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FCA Express Certification Liability Theory

(September 24, 2012): There are 3 recognized legal theories under which False Claims Act (FCA) liability may be established – the FCA Express Certification, Implied Certification, and Worthless Services theories. As you may know, the FCA is the government’s primary fraud fighting tool, and prohibits the presentation of false claims for payment by the government. It is used most often, but not exclusively, in health care fraud matters. Recently, the FCA was amended to prohibit the holding of identified overpayments as well.

I.  FCA Express Certification:

In any regard, the most common theory relied upon by the government and relators in FCA cases is known as “Express Certification.” Specifically, an “expressly” false claim occurs when a provider falsely certifies compliance with a law or contractual term that is a prerequisite to payment. As you know, all health care providers submit claims on the CMS-1500 form, and as part of that form, the provider must certify that the service or supply provided was “medically indicated and necessary to the health of [the] patient.” Therefore, if a provider submits a claim for payment for a service or supply that does not end up being “medically indicated and necessary,” they have falsely certified compliance and have likely violated the FCA. Additionally, this also includes claims when services were not provided as billed, or not provided at all.

FCA express certification is the most obvious type of false claim. For instance, when a provider performs a stent procedure to open up a patient’s blocked artery, but the patient’s occlusion level (the percentage of blockage) was not significant, the procedure was most likely medically unnecessary. But by the provider signing the CMS-1500 (usually electronically), they have formally stated to the government that the service was medically necessary, making the claim false.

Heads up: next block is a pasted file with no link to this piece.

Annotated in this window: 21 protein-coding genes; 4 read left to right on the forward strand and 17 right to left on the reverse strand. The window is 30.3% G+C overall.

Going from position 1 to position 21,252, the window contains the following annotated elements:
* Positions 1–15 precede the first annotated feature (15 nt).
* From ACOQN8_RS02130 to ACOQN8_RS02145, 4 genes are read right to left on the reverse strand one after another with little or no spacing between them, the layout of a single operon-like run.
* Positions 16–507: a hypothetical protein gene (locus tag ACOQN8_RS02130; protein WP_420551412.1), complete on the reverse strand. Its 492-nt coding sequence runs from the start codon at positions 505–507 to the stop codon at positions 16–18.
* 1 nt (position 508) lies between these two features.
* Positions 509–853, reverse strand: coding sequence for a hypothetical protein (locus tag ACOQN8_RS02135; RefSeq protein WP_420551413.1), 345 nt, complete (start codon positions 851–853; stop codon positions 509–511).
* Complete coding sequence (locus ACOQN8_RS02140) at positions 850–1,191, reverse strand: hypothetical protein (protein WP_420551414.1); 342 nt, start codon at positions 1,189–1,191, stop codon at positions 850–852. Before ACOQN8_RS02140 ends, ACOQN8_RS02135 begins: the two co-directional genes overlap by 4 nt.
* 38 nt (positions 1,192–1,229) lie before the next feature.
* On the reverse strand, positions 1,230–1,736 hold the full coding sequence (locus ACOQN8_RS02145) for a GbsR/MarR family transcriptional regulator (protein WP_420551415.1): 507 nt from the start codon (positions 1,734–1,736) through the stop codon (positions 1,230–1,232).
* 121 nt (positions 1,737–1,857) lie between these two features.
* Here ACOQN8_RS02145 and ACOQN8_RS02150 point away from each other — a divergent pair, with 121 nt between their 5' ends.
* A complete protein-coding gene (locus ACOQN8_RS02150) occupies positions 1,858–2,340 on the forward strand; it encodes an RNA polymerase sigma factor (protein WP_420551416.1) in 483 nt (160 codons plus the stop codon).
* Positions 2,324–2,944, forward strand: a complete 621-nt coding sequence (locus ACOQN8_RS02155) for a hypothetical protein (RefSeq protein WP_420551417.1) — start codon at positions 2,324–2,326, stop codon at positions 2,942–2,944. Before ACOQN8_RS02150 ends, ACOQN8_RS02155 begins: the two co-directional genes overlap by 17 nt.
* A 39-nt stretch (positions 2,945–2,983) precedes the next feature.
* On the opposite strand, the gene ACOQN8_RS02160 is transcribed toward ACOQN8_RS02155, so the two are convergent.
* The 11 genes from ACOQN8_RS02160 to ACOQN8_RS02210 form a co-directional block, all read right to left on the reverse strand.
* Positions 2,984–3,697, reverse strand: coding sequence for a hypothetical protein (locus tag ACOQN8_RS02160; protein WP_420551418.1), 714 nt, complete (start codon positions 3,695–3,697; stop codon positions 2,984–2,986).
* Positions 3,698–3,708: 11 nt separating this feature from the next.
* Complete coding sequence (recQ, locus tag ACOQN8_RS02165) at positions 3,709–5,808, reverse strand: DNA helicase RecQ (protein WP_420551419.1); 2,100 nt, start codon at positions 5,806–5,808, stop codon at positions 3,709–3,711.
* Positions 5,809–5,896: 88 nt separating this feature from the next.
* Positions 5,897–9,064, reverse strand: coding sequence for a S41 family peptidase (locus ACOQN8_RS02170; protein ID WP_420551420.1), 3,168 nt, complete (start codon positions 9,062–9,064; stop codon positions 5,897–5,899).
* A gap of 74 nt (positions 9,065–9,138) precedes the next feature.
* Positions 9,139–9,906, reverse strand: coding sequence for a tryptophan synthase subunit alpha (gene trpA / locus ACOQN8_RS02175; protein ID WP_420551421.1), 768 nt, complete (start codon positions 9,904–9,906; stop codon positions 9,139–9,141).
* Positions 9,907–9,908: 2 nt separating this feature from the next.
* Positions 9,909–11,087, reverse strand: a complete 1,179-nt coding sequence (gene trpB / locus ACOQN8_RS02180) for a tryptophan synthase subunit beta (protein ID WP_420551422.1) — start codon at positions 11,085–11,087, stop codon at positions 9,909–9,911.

II. Government Intervention in FCA Cases:

When a whistleblower or relator alleges a simple “express certification” theory in their complaint, the government may very well take the case if the facts are clearly set out and show on their face that a violation has occurred. It is also more enticing to the government if the dollar amounts at issue are high (greater than a million dollars). Regardless, the government ends up taking (it is formally known as “intervening”) many fewer cases than it receives – only around 25%. Many of the cases in which the government decides not to intervene may likely be legitimate matters, but the resources of the Department of Justice are limited.

In any regard, as Medicare and Medicaid fraud prevention efforts continue to expand, there will likely continue to be a rise in the number of FCA cases filed. This area of the law has become increasingly important as the Justice Department looks to stem the rising tide of fraud and abuse in the nation’s healthcare system, and providers should ensure that their compliance programs are effective to identifying and deterring potential violations of the FCA and other laws.

Healthcare LawyerRobert W. Liles is the managing member of Liles Parker PLLC, located in our Washington D.C. office. Robert was the first National Health Care Fraud Coordinator for the Department of Justice, and has extensive experience in litigation cases under the False Claims Act. He is a talented advocate and has practiced with and before many of the Assistant United States Attorneys (AUSAs) that handle these cases on a daily basis. For more information or for a free 30 minute consultation, call today at:  1 (800) 475-1906.

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